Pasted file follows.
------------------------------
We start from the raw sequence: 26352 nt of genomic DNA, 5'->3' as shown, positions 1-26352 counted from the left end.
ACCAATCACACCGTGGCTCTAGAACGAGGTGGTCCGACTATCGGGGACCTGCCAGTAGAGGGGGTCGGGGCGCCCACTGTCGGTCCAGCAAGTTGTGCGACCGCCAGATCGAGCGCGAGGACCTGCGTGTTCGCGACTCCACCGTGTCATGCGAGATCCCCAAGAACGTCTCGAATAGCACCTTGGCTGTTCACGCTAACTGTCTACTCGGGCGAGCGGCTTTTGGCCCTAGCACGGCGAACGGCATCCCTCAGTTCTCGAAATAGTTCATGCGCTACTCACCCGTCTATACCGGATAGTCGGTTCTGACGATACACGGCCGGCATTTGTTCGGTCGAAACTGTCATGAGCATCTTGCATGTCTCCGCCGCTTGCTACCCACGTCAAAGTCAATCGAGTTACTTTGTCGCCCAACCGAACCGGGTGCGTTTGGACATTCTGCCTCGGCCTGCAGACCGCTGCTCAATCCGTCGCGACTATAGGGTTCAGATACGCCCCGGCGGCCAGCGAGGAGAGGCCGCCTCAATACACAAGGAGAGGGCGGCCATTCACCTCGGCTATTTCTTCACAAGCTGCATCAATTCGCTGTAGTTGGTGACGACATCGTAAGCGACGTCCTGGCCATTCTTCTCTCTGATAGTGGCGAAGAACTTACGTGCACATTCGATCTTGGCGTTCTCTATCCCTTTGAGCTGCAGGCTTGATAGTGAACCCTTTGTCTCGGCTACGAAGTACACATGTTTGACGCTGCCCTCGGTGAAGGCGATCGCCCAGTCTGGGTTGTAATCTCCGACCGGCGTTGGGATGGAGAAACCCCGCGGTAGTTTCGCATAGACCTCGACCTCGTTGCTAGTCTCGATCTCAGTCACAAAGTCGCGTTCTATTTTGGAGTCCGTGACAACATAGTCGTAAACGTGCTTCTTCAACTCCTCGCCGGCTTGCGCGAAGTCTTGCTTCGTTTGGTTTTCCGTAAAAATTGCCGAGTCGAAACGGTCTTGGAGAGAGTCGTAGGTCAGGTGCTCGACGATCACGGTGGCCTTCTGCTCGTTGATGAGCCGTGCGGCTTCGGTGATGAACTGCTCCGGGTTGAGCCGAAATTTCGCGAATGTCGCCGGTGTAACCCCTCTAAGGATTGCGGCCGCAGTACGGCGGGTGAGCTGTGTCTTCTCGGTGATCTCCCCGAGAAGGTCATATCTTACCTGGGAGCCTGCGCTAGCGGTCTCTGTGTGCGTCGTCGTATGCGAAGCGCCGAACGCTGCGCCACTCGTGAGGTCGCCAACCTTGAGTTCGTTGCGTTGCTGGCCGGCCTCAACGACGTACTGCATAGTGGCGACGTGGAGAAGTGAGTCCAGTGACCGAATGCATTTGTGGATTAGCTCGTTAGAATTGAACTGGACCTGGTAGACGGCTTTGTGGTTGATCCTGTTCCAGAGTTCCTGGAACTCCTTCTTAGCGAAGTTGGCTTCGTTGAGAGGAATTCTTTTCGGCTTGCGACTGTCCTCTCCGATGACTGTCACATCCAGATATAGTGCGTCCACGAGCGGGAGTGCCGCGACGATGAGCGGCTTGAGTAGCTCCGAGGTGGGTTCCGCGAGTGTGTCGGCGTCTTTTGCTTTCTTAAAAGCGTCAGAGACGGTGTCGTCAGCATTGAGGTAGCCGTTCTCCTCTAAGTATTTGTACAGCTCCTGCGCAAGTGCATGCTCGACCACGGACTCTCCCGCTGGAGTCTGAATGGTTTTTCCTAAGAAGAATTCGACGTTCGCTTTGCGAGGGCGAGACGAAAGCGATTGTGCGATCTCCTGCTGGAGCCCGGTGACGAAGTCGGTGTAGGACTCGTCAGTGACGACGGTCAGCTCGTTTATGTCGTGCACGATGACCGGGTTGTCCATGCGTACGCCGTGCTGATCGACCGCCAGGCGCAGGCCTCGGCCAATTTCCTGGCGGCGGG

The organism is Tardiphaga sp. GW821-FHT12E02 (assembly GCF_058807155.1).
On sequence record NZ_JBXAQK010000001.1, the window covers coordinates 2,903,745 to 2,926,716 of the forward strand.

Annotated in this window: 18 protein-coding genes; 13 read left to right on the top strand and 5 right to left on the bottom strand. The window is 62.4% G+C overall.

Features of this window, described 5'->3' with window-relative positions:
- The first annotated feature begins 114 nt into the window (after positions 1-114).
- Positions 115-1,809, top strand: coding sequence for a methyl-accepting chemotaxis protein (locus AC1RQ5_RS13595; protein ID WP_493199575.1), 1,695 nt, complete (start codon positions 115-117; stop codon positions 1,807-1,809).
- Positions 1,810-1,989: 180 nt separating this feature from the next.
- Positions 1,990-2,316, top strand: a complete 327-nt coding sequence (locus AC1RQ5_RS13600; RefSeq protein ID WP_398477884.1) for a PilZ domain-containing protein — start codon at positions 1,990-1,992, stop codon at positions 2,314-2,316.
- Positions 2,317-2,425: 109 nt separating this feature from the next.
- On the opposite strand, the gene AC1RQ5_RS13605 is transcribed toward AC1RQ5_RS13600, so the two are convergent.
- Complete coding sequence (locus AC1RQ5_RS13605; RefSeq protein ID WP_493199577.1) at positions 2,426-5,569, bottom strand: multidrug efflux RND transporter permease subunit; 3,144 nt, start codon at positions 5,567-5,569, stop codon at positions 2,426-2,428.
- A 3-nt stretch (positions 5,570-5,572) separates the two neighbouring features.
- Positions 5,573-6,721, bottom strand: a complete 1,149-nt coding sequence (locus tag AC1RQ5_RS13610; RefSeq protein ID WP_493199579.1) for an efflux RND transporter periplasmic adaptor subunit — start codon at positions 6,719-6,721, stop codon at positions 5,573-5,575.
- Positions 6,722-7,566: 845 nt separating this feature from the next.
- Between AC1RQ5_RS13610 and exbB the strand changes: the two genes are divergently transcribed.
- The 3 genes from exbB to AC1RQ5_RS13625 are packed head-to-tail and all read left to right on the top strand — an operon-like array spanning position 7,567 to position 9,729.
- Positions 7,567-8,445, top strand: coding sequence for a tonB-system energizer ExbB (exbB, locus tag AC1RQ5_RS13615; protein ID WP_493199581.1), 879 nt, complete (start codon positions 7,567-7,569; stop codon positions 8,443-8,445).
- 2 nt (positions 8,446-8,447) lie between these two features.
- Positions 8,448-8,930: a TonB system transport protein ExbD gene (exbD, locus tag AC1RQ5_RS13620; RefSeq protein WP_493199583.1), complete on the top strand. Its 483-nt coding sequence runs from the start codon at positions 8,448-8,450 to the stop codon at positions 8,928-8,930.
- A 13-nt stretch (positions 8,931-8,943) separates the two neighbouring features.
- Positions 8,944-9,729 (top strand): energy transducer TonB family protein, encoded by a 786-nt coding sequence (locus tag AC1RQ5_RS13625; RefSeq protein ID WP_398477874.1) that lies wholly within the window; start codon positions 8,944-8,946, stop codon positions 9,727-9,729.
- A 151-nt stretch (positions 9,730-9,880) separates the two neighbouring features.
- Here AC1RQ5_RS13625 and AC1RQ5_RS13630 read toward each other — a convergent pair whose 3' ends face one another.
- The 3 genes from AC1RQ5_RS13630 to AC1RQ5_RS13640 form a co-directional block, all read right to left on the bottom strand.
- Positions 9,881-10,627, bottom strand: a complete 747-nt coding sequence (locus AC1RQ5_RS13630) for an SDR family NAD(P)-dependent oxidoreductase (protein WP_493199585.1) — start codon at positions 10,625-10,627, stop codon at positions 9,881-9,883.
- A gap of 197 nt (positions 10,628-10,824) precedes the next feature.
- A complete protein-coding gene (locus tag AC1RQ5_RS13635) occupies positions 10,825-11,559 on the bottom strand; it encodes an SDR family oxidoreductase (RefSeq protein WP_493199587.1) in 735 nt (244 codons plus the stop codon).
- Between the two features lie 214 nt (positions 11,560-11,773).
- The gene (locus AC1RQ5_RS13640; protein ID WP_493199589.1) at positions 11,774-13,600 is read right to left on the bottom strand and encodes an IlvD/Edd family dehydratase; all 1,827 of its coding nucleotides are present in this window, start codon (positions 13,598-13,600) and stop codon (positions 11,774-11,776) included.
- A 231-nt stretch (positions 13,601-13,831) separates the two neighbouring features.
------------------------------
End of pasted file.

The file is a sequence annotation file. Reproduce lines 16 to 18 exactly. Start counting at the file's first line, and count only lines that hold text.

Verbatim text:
- Positions 6,722-7,566: 845 nt separating this feature from the next.
- Between AC1RQ5_RS13610 and exbB the strand changes: the two genes are divergently transcribed.
- The 3 genes from exbB to AC1RQ5_RS13625 are packed head-to-tail and all read left to right on the top strand — an operon-like array spanning position 7,567 to position 9,729.